The DeZurik Sisters, Mary Jane and Carolyn, began performing on St. Paul’s KSTP in 1935, when they entered and won a talent contest.  The next year they moved to Chicago to appear weekly on National Barn Dance, and later, also Purina’s Checkerboard Time, at WLS-AM.  The girls called their act The Cackle Sisters…

Read more about the singing siblings– and their place in the annals of yodeling– here and here.  And find an remarkable collection of acetate transfers of their work at the ever-extraordinary WFMU. * Miranda Lambert

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As we marvel at Minnesota throat-singing, we might send dramatic birthday greetings to Sir Tom Stoppard OM CBE FRSL; he was born on this date in 1937.  A journalist and drama critic, he turned to playwriting in 1960– and has since written such prominent works for the stage as Rosencrantz and Guildenstern Are Dead, The Real Thing, Jumpers, Travesties, Arcadia, and The Coast of Utopia.  Sir Tom is also an accomplished screenwriter, whose many films include BrazilThe Russia House, and Shakespeare in Love. He’s won four Tony Awards and one Oscar.

How the hell do I know what I find incredible? Credibility is an expanding field… Sheer disbelief hardly registers on the face before the head is nodding with all the wisdom of instant hindsight.

- George, Jumpers, Act I

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Written by LW

July 3, 2014 at 1:01 am

“A desert is a place without expectation”*…

 

Ed Freeman is a refuge from rock (a road manager on the last Beatle’s tour, a session guitarist, arranger, and producer, perhaps most prominently, of Don MacLean’s “American Pie”) who gave it up for a camera.  Among his many continuing photographic projects is a series of pictures captured as he wandered through the small inland towns and deserts of Southern California.

See more of this series (many of which are collected into Freeman’s book, Desert Reality) here.

[TotH to This Isn't Happiness]

* Nadine Gordimer

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As we keep an eye out for Ozimandias, we might recall that it was on this date in 1987 that a 16 year-old singer named Tiffany Darwish, who had a major label debut album languishing in record store bins across the nation, ignited her career by playing a concert at the Paramus Park Mall in Paramus, NJ.  In a time well before Britney and Hannah, Tiffany’s aim was to supplant Debbie Gibson at the top of the pop heap; but conventional promotion just wasn’t doing it.  With Tiffany’s debut album going nowhere on radio or in stores, MCA Records and Tiffany’s personal manager signed on to a radical proposal: having Tiffany join the “Beautiful You: Celebrating the Good Life Shopping Mall Tour ’87″—the kind of promotional tour of American shopping malls then associated only with consumer products like canned soup and hair coloring…  The Paramus gig was so successful that Tiffany went on to play malls all across America– and her album went quadruple-platinum.

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Written by LW

June 23, 2014 at 1:01 am

“You are the music while the music lasts”*…

 

A beloved album can turn into a sonic home of sorts, and provide a measure of comfort that trumps an actual living space. Now we have a mash-up of both: In his new illustration series, “Archimusic,” Barcelona-based designer Federico Babina has designed homes that embody the sensibility and tone of 27 musicians and their biggest hits. Among these sonic fortresses–which range from sleekly designed small-scale homes to colorful and funkier buildings that could be apartments, institutional homes, or symphony halls–are Miles Davis’s So What, Queen’s Bohemian Rhapsody, and David Bowie’s Space Oddity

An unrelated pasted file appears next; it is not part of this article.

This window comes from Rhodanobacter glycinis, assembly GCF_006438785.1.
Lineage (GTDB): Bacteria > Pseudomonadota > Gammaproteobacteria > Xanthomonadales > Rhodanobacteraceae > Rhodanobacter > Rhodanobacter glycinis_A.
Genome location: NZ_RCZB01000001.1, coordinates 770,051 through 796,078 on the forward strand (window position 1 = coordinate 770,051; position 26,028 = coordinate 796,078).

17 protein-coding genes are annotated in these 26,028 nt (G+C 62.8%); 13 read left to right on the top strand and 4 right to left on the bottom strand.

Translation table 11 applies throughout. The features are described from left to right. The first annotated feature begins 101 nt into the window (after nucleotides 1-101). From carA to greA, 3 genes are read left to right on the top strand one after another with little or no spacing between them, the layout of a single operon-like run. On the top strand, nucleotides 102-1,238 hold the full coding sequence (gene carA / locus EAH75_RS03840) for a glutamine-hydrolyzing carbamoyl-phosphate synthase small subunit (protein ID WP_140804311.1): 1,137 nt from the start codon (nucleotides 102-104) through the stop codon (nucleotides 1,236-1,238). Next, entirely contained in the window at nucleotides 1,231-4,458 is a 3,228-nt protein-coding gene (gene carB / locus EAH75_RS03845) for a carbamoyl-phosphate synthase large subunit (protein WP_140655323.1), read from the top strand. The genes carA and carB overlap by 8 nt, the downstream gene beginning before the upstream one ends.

Babina appears to be no slacker when it comes to hard thinking about the ways in which design and music mesh. “Both music and architecture are generated by an underlying code, an order revealed by mathematics and geometry,” Babina says in his artist statement. He describes the series as an exercise in “listening to architecture,” interpreting its musicality and rhythm, and representing the structural, visual qualities of music. He explored whether “the music is horizontal, vertical or oblique,” whether “sound leans firmly on the ground or if it touches on tiptoe,” and whether “it’s made of contrasting colors or tones that change gradually.”…

See more of his work at his site and here (where one can also buy prints); read more at “27 Musicians And Their Hits Reimagined As Buildings.”

* T.S. Eliot

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As we’re grateful that music can Gimme Shelter, we might recall that it was on this date in 1868, at the Königliches Hof-und National-Theater in Munich, that Richard Wagner’s Die Meistersinger von Nürnberg premiered.  At four and a half hours, it’s one of the longest operas performed in modern times; and it is unusual in Wagner’s oeuvre both because it is a comedy (the only one among his mature works) and because it isn’t driven by mythological or supernatural themes.  The premiere was sponsored by Ludwig II of Bavaria and conducted Hans von Bülow.  Franz Strauss, the father of composer Richard Strauss played the French horn at the premiere– despite his often-expressed dislike of Wagner, who was present at many of the rehearsals.

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Written by LW

June 21, 2014 at 1:01 am

“I was obliged to be industrious”*…

 

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Johann Sebastian Bach was a very, very  busy Baroque musician.  A career player who worked his way up from church organist to Kapellmeister (director of music) for Prince Leopold and Cantor (Musical Head) of the Thomasschule at the Thomaskirche in Leipzig, Bach was, throughout, steadily composing the music for which we know him now.  Indeed, his catalogue, the Bach-Werke-Verzeichnis (or BWV) has 1126 entries– not including those deemed to be incomplete (captured in an appendix to the BWV) and those that have been lost (including almost 100 cantatas).